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Automatic totalisator
1913
machine for computing bets made on races

George Julius, a university trained engineer working in Western Australia, devised a machine which automated the counting of tickets and calculation of odds and dividends in betting at the racecourse.

Like many Australian innovators, Julius first worked for the government. In the 1890s he designed a 'cheat proof' mechanical vote-counting machine, which was sold to the State of New York, USA, in 1892. No buyers were found in Australia so Julius searched for new applications for his calculator.

He decided that his invention would make a perfect automatic totalisator, a machine to record bets and calculate the changing odds and dividends at the racecourse.

Now working for himself, Julius built a scale model of an automatic, electro-mechanical totalisator in Sydney in 1907. The real thing was first installed at Ellerslie racecourse in Auckland, New Zealand, in 1913. It was so big that it had its own building! This was the first automatic totalisator and replaced a labour intensive non-mechanical system.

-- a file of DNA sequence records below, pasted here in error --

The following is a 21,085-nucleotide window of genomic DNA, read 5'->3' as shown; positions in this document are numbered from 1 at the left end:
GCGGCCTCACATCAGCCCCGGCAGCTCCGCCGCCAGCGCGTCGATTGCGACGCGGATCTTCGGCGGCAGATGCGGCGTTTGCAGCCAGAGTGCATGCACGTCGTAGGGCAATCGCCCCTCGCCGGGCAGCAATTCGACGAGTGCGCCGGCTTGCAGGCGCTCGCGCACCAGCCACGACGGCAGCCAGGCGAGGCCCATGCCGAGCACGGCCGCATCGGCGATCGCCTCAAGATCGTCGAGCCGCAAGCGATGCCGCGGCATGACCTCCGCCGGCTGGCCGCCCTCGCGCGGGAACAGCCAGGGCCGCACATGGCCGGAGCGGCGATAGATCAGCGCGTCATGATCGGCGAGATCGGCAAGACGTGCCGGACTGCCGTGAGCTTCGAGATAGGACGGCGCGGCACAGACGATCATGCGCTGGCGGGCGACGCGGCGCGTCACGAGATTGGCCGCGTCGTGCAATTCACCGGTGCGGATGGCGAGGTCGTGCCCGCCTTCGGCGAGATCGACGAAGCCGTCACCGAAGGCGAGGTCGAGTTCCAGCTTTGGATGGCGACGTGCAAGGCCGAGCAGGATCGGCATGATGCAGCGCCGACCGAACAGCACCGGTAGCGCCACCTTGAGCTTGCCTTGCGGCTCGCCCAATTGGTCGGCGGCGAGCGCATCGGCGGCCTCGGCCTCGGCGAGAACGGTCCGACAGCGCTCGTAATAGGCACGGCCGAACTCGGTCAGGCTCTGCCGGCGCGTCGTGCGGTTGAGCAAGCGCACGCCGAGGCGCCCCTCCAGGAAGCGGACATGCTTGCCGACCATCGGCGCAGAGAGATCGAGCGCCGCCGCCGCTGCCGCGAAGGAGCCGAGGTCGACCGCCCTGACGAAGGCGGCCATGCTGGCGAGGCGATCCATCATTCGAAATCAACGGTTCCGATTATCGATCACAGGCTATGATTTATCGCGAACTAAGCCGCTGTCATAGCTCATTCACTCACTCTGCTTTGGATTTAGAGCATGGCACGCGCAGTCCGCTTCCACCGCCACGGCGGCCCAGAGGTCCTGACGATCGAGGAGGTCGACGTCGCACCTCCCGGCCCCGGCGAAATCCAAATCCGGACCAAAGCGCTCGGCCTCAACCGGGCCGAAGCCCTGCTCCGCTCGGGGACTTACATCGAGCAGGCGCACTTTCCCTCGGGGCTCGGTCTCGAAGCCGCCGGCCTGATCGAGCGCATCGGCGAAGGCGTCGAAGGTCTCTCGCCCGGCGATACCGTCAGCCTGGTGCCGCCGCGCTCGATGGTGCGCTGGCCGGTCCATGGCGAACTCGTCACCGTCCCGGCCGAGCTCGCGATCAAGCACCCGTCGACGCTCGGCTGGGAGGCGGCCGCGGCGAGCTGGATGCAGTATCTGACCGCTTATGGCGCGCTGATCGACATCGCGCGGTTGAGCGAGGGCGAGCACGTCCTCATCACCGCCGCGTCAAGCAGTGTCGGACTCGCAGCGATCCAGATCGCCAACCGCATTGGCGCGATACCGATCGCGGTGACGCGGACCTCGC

For years, Julius' company, Automatic Totalisator Limited (ATL), dominated the design and supply of racecourse betting equipment throughout the world. Julius became the first chairman of the Council for Scientific and Industrial Research (now the CSIRO) in 1926.

Who Did It?
Key Organisations
Automatic Totalisators Ltd : R&D, design, manufacture
Key People
George Julius : inventor
Awdry Julius : designed improvements

Further Reading
The engineers: 200 years at work for Australia
Brian Carroll
The Institution of Engineers Australia, Canberra, 1988, p 130.

Links
Totalisator History
Bright Sparcs, George Julius
Ellerslie racecourse and Auckland Racing Club
Victoria Racing Club and the Melbourne Cup


The first totalisator had a building to itself. The indicator board showed the total number of bets on each horse and the total for the whole race. Courtesy Basset
George Julius took this working model overseas in 1912 to demonstrate and find a buyer. Courtesy Powerhouse Museum. Photo Sue Stafford
copyright
ATSE Powerhouse Museum